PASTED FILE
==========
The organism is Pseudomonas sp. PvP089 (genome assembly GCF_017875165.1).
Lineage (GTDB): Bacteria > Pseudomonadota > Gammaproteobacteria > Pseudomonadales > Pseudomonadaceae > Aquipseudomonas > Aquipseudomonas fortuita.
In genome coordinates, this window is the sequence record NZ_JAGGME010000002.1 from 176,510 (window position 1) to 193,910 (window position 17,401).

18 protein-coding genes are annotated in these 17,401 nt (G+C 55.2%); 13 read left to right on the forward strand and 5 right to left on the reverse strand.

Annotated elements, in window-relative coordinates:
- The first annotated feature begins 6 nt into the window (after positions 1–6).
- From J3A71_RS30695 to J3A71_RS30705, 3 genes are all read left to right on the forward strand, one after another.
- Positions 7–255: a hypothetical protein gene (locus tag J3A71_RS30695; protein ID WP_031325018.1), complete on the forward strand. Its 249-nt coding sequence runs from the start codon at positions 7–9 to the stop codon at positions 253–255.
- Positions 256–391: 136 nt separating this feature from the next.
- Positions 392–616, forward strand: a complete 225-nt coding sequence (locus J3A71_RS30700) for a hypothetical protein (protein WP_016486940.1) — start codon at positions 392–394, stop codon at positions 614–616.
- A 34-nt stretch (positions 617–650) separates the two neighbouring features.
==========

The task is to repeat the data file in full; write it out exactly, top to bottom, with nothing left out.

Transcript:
The organism is Pseudomonas sp. PvP089 (genome assembly GCF_017875165.1).
Lineage (GTDB): Bacteria > Pseudomonadota > Gammaproteobacteria > Pseudomonadales > Pseudomonadaceae > Aquipseudomonas > Aquipseudomonas fortuita.
In genome coordinates, this window is the sequence record NZ_JAGGME010000002.1 from 176,510 (window position 1) to 193,910 (window position 17,401).

18 protein-coding genes are annotated in these 17,401 nt (G+C 55.2%); 13 read left to right on the forward strand and 5 right to left on the reverse strand.

Annotated elements, in window-relative coordinates:
- The first annotated feature begins 6 nt into the window (after positions 1–6).
- From J3A71_RS30695 to J3A71_RS30705, 3 genes are all read left to right on the forward strand, one after another.
- Positions 7–255: a hypothetical protein gene (locus tag J3A71_RS30695; protein ID WP_031325018.1), complete on the forward strand. Its 249-nt coding sequence runs from the start codon at positions 7–9 to the stop codon at positions 253–255.
- Positions 256–391: 136 nt separating this feature from the next.
- Positions 392–616, forward strand: a complete 225-nt coding sequence (locus J3A71_RS30700) for a hypothetical protein (protein WP_016486940.1) — start codon at positions 392–394, stop codon at positions 614–616.
- A 34-nt stretch (positions 617–650) separates the two neighbouring features.